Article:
(Natural News) Most modern applications of rosemary have to do with its distinct smell. Research published in the journal BMC Complementary and Alternative Medicine suggests that the herb’s fragrant essential oils can be used for stress relief and as a treatment for mood disorders.
Everybody goes through one form of stress or another. It’s the body’s way of reacting to threats, challenges, or demands, after all. Although harmless – even beneficial, at times – in small doses, stress can bring about a slew of health issues when exposure to it is prolonged. These include serious diseases like heart and reproductive issues.
Psychological and emotional disorders are another immediate – and rather prevalent – effect of chronic stress. Depression, anxiety, and other mood disorders, for instance, are diagnosed in around 9.5 percent of Americans every year.
In most cases, oral chemical medications are the go-to treatment aid. However, with the horrible side effects of drugs coming to light, a growing number of people are turning to natural alternatives.
Rosemary (Rosmarinus officinalis) essential oils (ROEO) have long been used in aromatherapy for their relaxing fragrance and their ability to improve mood, memory, and cognition. The authors of the published study wanted to know if ROEO can also be used as a treatment for mood disorders.
To test the effects of rosemary in vivo, they made six-week-old ICR mice inhale ROEO. They then subjected the animals to a tail suspension test (TST), a method where scientists suspend a mouse by its tail and record how long before the animal stopped trying to release itself. This approach is used to gauge anxiety-related behavior. The sooner the mouse gave up, the more anxious it was considered to be.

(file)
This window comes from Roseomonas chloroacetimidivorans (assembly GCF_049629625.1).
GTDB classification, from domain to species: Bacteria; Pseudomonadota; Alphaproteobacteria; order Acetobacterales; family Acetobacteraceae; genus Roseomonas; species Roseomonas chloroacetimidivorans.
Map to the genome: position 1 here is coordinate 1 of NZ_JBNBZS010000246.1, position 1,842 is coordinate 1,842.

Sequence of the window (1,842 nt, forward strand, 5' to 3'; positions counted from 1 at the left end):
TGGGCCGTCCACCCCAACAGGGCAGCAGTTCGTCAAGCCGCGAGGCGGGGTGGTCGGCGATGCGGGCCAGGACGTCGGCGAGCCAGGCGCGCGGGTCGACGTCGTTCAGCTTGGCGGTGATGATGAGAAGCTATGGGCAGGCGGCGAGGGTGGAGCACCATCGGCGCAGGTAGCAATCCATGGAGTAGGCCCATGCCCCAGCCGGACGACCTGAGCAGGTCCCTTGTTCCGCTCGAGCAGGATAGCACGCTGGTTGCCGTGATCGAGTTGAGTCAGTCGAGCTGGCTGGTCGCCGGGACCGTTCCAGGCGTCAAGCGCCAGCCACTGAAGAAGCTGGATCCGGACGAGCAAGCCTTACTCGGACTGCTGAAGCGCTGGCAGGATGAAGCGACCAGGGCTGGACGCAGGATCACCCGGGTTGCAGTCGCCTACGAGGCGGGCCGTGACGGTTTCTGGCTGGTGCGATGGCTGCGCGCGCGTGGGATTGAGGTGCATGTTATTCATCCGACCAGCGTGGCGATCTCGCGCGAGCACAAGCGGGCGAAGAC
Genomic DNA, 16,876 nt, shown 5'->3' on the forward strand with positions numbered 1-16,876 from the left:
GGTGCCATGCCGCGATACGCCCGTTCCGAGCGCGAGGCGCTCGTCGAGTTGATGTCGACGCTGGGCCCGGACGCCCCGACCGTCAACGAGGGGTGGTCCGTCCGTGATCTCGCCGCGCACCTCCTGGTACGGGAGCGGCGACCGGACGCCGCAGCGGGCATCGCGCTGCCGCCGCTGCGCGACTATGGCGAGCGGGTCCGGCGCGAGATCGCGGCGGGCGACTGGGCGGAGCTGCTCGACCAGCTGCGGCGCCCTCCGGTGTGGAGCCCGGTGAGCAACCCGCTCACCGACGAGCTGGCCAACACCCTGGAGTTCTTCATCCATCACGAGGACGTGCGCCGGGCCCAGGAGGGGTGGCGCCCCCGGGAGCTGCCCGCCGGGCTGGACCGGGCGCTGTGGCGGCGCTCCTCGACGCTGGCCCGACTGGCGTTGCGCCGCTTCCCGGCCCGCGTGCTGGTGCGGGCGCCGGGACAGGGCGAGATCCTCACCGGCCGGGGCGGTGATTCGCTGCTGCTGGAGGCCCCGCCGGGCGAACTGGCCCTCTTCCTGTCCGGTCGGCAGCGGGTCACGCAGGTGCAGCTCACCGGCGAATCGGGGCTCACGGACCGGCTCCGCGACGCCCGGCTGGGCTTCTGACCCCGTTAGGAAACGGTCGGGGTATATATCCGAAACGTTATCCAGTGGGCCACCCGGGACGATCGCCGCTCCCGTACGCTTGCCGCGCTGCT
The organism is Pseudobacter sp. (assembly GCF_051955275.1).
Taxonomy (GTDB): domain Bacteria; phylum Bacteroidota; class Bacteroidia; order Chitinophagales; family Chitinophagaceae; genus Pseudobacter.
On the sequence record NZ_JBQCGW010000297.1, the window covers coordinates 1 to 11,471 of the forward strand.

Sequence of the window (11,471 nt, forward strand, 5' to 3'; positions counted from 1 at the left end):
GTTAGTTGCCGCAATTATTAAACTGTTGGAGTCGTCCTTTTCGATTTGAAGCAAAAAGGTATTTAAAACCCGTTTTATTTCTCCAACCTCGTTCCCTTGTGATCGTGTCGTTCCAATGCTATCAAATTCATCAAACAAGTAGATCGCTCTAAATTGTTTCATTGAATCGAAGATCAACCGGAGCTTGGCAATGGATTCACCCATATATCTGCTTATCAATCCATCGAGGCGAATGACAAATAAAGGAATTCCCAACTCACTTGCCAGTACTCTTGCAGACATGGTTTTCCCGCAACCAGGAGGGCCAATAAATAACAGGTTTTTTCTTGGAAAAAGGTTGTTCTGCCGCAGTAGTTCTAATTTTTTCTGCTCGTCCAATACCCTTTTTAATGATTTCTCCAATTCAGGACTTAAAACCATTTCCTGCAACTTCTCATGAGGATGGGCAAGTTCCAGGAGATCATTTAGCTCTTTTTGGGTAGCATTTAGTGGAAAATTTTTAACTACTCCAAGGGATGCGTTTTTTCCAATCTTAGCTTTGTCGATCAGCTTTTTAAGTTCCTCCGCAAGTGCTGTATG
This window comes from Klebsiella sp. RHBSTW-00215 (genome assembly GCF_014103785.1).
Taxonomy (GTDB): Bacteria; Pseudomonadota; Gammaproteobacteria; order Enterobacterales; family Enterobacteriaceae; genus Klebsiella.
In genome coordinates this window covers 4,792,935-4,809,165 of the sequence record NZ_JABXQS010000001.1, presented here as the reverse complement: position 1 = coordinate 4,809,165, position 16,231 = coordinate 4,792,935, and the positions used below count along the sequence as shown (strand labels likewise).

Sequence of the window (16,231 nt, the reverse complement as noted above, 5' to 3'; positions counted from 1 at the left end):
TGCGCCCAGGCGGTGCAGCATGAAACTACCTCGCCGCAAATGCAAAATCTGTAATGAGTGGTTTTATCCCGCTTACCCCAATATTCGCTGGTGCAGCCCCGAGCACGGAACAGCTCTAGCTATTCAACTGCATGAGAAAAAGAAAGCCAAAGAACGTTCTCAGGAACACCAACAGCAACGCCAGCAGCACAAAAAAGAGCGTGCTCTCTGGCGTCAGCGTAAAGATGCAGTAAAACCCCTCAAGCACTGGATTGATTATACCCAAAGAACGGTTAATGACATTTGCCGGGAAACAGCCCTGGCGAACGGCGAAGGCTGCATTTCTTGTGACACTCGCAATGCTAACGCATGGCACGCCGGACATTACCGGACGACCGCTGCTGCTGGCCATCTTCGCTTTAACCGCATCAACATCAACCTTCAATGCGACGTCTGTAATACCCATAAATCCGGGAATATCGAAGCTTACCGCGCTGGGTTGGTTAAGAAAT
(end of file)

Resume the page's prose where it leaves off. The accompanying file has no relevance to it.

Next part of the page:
Second, the researchers performed in vitro tests using ROEO-treated PC12 cells to determine neuronal differentiation. They also measured intracellular acetylcholine and choline, and the expression of Gap43 genes.
They found that inhalation of ROEO extract reduced the time that the ICR mice were immobile during TST. They also discovered a PC12 differentiation-induction effect through the modulation of intracellular acetylcholine, choline, and Gap43 gene expression levels. The researchers linked both results to an increase in the levels of dopamine, the “happiness hormone.”
That scientists believed their findings proved ROEO’s potential as an alternative treatment for mood disorders, although they added that a clinical trial is needed for proof of the essential oil’s effectiveness against clinical depression.
Fast facts about rosemary
Rosemary was an important herb for the Greeks who believed it to be sacred. Today, it is valued not just for the aroma it imparts to food, but also for its nutritional benefits. Here are some good reasons to have more rosemary:
- It is highly nutritious. It is packed with antioxidants and phenolic compounds such as diterpene, carnosol, and rosmarinic acid.
- It has anti-inflammatory properties. Rosemary contains carnosol, an antioxidant with powerful anti-inflammatory properties. Increasing one’s intake of carnosol can help prevent diseases like cancer and heart disease.
- It promotes nerve growth. Carnosol can also stimulate nerve growth and development. Therefore, it’s not a coincidence that rosemary is associated with improved memory and brain power.
- It’s great for the gallbladder. Rosemary is known for its detoxifying properties. It helps keep the gallbladder functional and in the process, helps prevent conditions like irritable bowel syndrome.
- It lowers cortisol. When used in aromatherapy, rosemary helps lower cortisol, otherwise known as the “stress hormone.” Aside from inducing relaxation, this particular effect helps reduce oxidative stress on the body, minimizing cell damage and lowering one’s risk of developing oxidation-related diseases.
Learn more about the healing powers of essential oils at EssentialOils.news.